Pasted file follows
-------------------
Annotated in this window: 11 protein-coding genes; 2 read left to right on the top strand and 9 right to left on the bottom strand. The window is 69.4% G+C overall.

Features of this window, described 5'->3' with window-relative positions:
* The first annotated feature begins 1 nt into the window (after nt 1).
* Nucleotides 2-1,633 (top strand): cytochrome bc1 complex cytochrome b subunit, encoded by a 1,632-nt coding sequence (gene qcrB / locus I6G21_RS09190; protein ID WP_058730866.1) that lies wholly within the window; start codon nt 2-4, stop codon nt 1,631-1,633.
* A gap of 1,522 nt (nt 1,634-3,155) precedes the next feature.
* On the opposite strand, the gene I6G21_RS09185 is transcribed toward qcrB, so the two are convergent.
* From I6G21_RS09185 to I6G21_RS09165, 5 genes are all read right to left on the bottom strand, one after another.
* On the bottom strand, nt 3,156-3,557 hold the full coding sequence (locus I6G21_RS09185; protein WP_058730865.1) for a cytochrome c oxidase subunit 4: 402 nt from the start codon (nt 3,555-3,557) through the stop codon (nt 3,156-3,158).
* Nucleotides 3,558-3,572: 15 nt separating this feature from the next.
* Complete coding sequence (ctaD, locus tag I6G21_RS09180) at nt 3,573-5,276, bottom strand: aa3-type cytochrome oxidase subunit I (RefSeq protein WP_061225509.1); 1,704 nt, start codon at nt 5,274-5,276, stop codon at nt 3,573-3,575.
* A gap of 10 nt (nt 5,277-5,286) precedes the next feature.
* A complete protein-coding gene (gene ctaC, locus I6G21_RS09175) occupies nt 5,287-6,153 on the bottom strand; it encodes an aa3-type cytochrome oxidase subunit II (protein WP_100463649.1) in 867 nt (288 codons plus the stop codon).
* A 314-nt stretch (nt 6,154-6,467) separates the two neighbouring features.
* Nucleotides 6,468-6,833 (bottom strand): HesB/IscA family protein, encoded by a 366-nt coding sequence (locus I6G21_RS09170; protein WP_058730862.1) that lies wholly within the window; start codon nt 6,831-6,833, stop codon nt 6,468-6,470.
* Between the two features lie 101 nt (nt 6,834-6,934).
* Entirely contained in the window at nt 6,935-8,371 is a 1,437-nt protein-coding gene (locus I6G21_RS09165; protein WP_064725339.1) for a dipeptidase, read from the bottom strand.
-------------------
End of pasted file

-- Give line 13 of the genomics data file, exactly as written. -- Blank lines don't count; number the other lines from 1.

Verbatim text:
* A 314-nt stretch (nt 6,154-6,467) separates the two neighbouring features.